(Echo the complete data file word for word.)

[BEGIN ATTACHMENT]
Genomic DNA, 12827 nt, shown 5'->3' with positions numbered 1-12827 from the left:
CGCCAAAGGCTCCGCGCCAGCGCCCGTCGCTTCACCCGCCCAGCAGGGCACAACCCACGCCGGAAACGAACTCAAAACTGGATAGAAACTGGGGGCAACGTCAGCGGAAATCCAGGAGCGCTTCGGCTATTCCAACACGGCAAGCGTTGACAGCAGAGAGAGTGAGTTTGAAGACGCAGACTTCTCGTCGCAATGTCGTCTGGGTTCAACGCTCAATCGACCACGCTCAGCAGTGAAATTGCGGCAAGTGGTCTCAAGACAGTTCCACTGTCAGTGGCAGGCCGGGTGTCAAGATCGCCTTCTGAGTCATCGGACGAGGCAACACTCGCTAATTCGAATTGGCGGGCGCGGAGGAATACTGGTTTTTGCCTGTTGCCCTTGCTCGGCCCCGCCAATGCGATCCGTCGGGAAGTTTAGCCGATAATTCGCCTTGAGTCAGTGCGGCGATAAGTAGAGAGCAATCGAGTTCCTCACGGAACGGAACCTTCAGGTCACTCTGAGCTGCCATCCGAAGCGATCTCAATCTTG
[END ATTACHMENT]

Genomic DNA, 12827 nt, shown 5'->3' with positions numbered 1-12827 from the left:
CGCCAAAGGCTCCGCGCCAGCGCCCGTCGCTTCACCCGCCCAGCAGGGCACAACCCACGCCGGAAACGAACTCAAAACTGGATAGAAACTGGGGGCAACGTCAGCGGAAATCCAGGAGCGCTTCGGCTATTCCAACACGGCAAGCGTTGACAGCAGAGAGAGTGAGTTTGAAGACGCAGACTTCTCGTCGCAATGTCGTCTGGGTTCAACGCTCAATCGACCACGCTCAGCAGTGAAATTGCGGCAAGTGGTCTCAAGACAGTTCCACTGTCAGTGGCAGGCCGGGTGTCAAGATCGCCTTCTGAGTCATCGGACGAGGCAACACTCGCTAATTCGAATTGGCGGGCGCGGAGGAATACTGGTTTTTGCCTGTTGCCCTTGCTCGGCCCCGCCAATGCGATCCGTCGGGAAGTTTAGCCGATAATTCGCCTTGAGTCAGTGCGGCGATAAGTAGAGAGCAATCGAGTTCCTCACGGAACGGAACCTTCAGGTCACTCTGAGCTGCCATCCGAAGCGATCTCAATCTTG